BOGOR, Indonesia (1 June, 2011)_Scientists and policy makers are utilizing the latest technology in aerial and space imagery to access information about forests, aiding the fight against climate change.
One of the biggest challenges for scientists studying tropical forests is quantifying the areas of forest remaining and the deforestation and degradation rates. Forest variation is immense and scientists measuring trees and forests on the ground are unable to accurately upscale their measurements to map large areas.
At a workshop, organized by the Center for International Forestry Research on Bali held in April on Tropical Wetland Ecosystems of Indonesia, remote sensing experts from around the world presented their latest results and new technologies for mapping mangrove and peat forests.
“Traditionally, biologists and botanists, have been studying a few plants or maybe a plot” said Faiz Rahman, a remote sensing expert from Indiana University in a video interview from the workshop, “the only problem with that is, even if you study a plot very well, you cannot just say “this plot is 10 meters by 10 meters, why don’t we multiply by 100 000 and this will find out how this whole delta is doing.””
Rahman is doing remote sensing on mangrove areas in South East Asia, particularly in Indonesia where nearly a quarter of the world’s mangroves exist.
NASA and European Space agencies are using their satellites to map forests and providing the data to scientists to use, much of it free of charge. But remote sensing still has its challenges.
One challenge for large areas says Rahman, is utilizing the right combination of technologies to produce the most accurate results, but also results that can be connected to the on ground field measurements.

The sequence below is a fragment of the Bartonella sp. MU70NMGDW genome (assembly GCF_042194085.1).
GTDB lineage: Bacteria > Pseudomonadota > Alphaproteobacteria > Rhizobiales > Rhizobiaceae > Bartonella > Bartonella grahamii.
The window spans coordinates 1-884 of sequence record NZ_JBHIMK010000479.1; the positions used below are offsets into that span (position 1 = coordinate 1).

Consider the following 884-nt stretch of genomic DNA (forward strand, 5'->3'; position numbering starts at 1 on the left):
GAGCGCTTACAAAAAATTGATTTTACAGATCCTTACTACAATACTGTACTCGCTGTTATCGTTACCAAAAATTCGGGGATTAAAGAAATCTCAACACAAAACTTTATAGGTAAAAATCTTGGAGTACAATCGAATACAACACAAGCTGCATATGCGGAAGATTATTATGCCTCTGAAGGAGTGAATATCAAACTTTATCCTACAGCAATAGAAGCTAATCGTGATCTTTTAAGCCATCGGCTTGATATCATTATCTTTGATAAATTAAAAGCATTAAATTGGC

“That’s where the mid level remote sensing comes in, like using aircraft or field based transects, and scaling up from the field to the satellite sensor, so you can have a good idea of what is happening in a large area”
Another challenge is cloud cover. Certain satellite sensors have limitations on collecting data through the clouds and some satellites can only record images periodically, so not avoiding clouded days.
“NASA now has satellites,” Rahman explains in the video “that takes images of the earth – almost all of the surface of the earth – every day.”
There are also sensors that can look through cloud like RADAR, as well as newer sensors like LIDAR that can collect 3D data and give information about vegetation height.
Rahman and other remote sensing experts are optimistic about the future, as costs of the technology come down and international collaborations increase.
“Policy makers are getting more informed about the power and ability of remote sensing to give them some of the tools they may use in policy making,” he says.
“I think the cost will not be a big problem. It is still somewhat, but I think it is getting better and easier. There are now more and more good scientists, so I think it is a good time.”
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